One crucial difference though is that, while Arduino is coded in C, Tiny OS is written in nesC, a dialect of C developed specifically for Tiny OS.All it does is add a few extra functionalities to aid programming.
Profile for Tiny OS: the good and the not-so-good
If you are a newbie in the field of developing for the IoT, then you can rest easy knowing that the Tiny OS environment not only supports multiple MCUs and radio chips, it is also extensively documented and checked. This has led to a robust and efficient code with very few bugs.
Tiny OS’s speciality lies in its strong support for low-power operation, especially wireless networking. These are extremely important when the OS uses single-hop and multi-hop communication. There is also extensive documentation and support for CC2420, the leading 802.15.4/Zig Bee radio chip in use. Many of today’s IoT standards are based on Tiny OS designs and the countless hours put in by users worldwide.
Being low-power and low-resource-friendly does bring its share of issues too, though. Tiny OS has, for a long time, suffered from a steep learning curve for its programming model, along with having issues in implementing processes that are computationally intensive. The thing is though that these two are highly correlated.
As Tiny OS is intended for devices with very little RAM, its APIs are all non-blocking or split-phase. To understand non-blocking, let us take the example of a sensor sending a message. Because of limited RAM space, when Tiny OS SEND()s a message, the send function is instructed to return immediately, even before the message is sent.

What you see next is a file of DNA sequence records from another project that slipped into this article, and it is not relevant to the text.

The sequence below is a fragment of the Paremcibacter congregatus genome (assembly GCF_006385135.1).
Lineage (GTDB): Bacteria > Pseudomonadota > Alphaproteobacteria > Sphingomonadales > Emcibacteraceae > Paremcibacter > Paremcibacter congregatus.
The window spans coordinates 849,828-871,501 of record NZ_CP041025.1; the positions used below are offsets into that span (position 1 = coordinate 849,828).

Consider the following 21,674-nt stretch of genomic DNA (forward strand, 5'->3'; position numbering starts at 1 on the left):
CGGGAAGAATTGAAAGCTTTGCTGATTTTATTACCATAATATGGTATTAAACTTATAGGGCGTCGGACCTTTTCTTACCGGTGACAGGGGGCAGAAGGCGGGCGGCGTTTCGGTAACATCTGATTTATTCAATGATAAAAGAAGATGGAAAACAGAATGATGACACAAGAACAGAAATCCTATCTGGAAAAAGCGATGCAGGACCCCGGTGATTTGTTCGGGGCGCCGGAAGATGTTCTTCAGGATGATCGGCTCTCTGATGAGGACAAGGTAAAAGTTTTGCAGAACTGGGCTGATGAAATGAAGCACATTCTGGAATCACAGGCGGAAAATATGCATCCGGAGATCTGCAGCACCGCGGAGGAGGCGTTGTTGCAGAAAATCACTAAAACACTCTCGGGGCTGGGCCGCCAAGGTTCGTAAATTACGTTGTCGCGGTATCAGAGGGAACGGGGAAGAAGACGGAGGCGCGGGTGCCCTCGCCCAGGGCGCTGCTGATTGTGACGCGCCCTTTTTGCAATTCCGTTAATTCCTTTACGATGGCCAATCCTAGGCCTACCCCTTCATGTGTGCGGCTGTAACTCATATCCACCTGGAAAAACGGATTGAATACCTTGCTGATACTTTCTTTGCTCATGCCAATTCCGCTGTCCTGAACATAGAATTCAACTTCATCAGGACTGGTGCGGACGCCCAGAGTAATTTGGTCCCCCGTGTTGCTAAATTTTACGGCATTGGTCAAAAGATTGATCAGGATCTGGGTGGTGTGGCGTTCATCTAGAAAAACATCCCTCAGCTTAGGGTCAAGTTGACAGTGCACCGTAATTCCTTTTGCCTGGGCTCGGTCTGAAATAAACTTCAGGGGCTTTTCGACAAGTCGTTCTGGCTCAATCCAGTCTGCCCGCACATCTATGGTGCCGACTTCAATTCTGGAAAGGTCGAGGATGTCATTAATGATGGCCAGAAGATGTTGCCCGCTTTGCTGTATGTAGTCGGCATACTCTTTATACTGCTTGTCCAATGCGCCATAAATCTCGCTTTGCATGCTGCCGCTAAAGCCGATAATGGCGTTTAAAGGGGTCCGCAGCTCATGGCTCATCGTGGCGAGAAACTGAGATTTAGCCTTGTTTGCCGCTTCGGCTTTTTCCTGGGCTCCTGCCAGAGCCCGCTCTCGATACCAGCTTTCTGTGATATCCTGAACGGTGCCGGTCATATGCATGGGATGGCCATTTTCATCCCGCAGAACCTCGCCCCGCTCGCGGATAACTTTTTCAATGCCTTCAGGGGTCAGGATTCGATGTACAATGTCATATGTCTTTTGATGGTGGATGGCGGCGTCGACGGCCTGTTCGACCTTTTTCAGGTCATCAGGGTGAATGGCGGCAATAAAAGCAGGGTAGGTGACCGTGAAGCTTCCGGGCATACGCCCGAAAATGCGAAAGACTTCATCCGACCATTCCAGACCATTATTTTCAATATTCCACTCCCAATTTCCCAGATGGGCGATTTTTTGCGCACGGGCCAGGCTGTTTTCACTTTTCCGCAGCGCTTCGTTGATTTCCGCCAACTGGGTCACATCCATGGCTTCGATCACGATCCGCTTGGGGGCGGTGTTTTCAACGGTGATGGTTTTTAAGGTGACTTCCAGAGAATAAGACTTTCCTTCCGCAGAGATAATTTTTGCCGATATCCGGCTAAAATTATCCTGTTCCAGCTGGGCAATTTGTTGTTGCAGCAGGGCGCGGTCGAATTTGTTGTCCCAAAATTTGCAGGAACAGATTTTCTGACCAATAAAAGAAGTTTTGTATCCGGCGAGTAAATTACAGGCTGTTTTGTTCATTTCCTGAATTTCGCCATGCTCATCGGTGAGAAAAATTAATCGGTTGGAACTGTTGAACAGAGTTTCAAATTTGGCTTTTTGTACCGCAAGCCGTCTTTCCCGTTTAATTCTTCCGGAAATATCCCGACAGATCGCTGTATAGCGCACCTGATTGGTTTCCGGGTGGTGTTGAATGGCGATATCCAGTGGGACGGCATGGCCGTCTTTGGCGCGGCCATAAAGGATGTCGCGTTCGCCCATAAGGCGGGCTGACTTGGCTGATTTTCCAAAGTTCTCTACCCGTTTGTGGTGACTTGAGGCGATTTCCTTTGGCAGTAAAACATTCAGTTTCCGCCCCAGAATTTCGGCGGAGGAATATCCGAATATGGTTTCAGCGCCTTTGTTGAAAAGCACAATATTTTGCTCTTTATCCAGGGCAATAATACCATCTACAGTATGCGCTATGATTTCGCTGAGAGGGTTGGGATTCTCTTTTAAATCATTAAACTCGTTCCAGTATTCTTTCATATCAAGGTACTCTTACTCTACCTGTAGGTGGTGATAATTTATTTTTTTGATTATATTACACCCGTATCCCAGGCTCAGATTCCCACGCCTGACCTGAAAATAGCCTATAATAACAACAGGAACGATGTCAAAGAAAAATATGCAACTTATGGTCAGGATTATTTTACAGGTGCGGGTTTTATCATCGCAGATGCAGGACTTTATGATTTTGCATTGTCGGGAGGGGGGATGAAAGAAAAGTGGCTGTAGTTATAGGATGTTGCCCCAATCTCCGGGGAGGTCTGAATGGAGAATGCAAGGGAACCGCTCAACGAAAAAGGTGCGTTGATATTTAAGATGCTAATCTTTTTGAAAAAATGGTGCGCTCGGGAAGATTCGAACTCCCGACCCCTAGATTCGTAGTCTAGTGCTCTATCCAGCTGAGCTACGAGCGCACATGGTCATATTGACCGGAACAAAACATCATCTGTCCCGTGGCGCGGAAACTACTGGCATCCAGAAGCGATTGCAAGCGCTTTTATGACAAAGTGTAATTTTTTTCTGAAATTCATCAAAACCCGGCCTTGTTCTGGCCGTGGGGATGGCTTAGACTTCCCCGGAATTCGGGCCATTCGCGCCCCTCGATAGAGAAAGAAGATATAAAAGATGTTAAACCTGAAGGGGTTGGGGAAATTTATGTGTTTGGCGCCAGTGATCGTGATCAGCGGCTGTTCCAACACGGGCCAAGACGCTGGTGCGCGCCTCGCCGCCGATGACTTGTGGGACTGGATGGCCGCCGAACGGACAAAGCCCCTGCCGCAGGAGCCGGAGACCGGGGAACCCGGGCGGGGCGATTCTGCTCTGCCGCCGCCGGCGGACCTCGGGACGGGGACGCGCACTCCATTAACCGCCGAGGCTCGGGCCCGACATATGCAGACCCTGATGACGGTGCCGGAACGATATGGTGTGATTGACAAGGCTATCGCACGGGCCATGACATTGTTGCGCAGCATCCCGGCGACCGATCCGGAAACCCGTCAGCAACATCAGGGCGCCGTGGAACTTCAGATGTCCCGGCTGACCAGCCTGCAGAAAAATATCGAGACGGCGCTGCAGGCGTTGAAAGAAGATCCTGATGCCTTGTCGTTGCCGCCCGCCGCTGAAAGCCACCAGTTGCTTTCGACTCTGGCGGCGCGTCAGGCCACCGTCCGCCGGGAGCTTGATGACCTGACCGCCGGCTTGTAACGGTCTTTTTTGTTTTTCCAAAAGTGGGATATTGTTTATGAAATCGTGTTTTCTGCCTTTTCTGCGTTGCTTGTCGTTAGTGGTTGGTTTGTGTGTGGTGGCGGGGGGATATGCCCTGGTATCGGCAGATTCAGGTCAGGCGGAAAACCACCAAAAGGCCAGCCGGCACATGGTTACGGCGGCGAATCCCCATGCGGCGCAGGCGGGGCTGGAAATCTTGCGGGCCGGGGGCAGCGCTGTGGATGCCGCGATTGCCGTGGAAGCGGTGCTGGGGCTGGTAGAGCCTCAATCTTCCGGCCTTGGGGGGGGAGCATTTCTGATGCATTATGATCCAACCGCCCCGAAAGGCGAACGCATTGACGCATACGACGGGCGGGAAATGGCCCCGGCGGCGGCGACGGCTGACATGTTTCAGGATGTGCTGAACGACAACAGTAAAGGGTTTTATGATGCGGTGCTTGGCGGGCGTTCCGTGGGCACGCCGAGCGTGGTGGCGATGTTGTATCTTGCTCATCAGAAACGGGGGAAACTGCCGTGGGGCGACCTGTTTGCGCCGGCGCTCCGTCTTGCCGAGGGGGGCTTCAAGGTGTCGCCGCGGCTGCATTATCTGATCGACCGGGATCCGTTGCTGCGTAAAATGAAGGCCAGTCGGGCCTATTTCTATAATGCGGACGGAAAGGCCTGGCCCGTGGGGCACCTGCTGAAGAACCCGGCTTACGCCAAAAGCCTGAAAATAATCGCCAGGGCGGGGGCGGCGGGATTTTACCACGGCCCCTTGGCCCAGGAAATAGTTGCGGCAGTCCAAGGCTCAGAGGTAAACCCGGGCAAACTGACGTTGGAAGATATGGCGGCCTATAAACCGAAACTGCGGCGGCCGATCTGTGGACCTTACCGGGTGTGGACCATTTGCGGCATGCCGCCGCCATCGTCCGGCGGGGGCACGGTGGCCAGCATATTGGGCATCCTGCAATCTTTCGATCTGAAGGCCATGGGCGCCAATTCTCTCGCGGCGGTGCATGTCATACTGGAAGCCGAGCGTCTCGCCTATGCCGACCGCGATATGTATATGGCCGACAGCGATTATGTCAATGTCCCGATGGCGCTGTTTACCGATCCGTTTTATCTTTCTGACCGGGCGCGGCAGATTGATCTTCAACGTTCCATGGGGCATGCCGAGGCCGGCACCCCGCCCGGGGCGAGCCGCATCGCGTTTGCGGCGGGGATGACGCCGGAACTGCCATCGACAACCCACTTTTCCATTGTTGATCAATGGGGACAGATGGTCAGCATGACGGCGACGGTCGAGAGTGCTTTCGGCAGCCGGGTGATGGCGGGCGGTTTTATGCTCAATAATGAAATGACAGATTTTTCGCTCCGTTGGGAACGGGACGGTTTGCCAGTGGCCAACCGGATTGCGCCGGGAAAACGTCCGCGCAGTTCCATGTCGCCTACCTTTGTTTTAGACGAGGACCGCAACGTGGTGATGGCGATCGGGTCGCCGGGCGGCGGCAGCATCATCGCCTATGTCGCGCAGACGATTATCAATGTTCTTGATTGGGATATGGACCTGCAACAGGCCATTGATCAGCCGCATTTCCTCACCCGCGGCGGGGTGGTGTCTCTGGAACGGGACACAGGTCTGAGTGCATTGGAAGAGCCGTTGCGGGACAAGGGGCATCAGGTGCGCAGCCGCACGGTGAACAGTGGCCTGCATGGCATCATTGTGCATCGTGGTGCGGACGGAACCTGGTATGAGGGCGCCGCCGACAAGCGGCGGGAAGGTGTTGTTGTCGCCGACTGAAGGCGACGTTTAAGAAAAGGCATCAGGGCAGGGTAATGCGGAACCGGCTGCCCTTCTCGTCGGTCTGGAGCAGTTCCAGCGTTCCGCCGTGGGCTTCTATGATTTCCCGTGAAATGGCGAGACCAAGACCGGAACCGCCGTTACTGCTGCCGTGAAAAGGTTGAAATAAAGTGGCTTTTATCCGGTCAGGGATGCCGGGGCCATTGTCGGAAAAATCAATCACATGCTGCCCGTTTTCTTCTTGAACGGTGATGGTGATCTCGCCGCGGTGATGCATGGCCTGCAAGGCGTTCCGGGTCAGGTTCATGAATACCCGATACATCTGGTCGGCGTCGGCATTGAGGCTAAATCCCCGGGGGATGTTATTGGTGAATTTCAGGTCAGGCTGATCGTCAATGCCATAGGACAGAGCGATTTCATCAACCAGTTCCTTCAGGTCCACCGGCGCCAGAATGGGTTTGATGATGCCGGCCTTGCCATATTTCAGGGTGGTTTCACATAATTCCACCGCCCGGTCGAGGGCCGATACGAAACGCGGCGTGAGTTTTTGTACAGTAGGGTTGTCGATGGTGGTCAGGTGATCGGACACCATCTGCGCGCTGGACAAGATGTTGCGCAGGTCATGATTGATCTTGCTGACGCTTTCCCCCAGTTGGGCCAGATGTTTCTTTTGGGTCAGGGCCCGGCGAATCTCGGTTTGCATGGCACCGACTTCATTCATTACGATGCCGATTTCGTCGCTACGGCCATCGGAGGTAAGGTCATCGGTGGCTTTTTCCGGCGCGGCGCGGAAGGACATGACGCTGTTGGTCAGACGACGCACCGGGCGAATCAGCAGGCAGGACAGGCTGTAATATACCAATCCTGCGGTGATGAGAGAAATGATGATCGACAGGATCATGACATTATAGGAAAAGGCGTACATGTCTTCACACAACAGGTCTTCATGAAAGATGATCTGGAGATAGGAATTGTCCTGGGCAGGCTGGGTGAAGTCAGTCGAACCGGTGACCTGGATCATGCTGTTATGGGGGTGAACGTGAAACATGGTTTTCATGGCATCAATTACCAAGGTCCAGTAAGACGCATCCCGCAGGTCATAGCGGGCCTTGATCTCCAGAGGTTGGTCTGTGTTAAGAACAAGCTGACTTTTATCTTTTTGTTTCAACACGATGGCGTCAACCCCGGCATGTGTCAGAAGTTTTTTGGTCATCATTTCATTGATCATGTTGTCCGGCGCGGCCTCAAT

This might seem confusing but it is done to minimise the time taken by a single process. At a later stage, Tiny OS calls a callback, send Done(), to tell it that SEND() has been completed. The reason you cannot allow a process to run uninterruptedly is because then the OS cannot run other system processes and, in turn, might have to drop packets, timeouts and such.
A simple way around this is to break your multiple-step process into multiple single-step processes that run one after the other without interrupting each other. Granted, this may take some time to get used to, but the uptake is that there is enough and more documentation that will help you with the same.
Interestingly enough, the current version of Tiny OS includes a thread library to help with cases
of CPU-intensive applications by letting you add a threaded application on top of Tiny OS. This application allows you to do two things: add a blocking API to include long loops and write applications in C rather than nesC.
What are you waiting for
With the IoT fever already at a high, this is the best time to equip yourself with knowledge of an OS that is a crowd favourite in this regard. Tiny OS can be installed on Linux, Mac OS X and Windows machines. Get started with our DVD today, and maybe the first inter-stellar, cross-planet, hunger games could be powered by something you build. Or, maybe, something a little more useful!
The author is a student at Great Lakes Institute of Management (GLIM), Chennai